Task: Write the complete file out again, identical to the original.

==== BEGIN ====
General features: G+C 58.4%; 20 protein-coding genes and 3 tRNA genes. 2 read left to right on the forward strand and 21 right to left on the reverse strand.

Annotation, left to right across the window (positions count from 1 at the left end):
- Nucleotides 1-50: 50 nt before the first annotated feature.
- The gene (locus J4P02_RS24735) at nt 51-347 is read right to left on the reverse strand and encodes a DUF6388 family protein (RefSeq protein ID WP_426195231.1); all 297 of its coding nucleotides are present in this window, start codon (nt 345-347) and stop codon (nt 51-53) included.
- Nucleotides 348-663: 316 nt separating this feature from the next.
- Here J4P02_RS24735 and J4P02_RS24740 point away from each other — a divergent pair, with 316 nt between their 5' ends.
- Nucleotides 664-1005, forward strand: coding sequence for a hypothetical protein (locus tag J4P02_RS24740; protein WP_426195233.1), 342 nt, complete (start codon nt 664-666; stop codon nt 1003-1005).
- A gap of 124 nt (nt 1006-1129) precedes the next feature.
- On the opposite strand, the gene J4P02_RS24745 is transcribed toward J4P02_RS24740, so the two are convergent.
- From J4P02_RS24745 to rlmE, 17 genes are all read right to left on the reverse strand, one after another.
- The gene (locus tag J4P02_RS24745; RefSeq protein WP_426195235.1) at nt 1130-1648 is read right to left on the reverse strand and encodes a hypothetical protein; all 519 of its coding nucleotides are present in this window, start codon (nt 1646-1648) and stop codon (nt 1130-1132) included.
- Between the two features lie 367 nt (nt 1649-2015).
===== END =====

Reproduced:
General features: G+C 58.4%; 20 protein-coding genes and 3 tRNA genes. 2 read left to right on the forward strand and 21 right to left on the reverse strand.

Annotation, left to right across the window (positions count from 1 at the left end):
- Nucleotides 1-50: 50 nt before the first annotated feature.
- The gene (locus J4P02_RS24735) at nt 51-347 is read right to left on the reverse strand and encodes a DUF6388 family protein (RefSeq protein ID WP_426195231.1); all 297 of its coding nucleotides are present in this window, start codon (nt 345-347) and stop codon (nt 51-53) included.
- Nucleotides 348-663: 316 nt separating this feature from the next.
- Here J4P02_RS24735 and J4P02_RS24740 point away from each other — a divergent pair, with 316 nt between their 5' ends.
- Nucleotides 664-1005, forward strand: coding sequence for a hypothetical protein (locus tag J4P02_RS24740; protein WP_426195233.1), 342 nt, complete (start codon nt 664-666; stop codon nt 1003-1005).
- A gap of 124 nt (nt 1006-1129) precedes the next feature.
- On the opposite strand, the gene J4P02_RS24745 is transcribed toward J4P02_RS24740, so the two are convergent.
- From J4P02_RS24745 to rlmE, 17 genes are all read right to left on the reverse strand, one after another.
- The gene (locus tag J4P02_RS24745; RefSeq protein WP_426195235.1) at nt 1130-1648 is read right to left on the reverse strand and encodes a hypothetical protein; all 519 of its coding nucleotides are present in this window, start codon (nt 1646-1648) and stop codon (nt 1130-1132) included.
- Between the two features lie 367 nt (nt 1649-2015).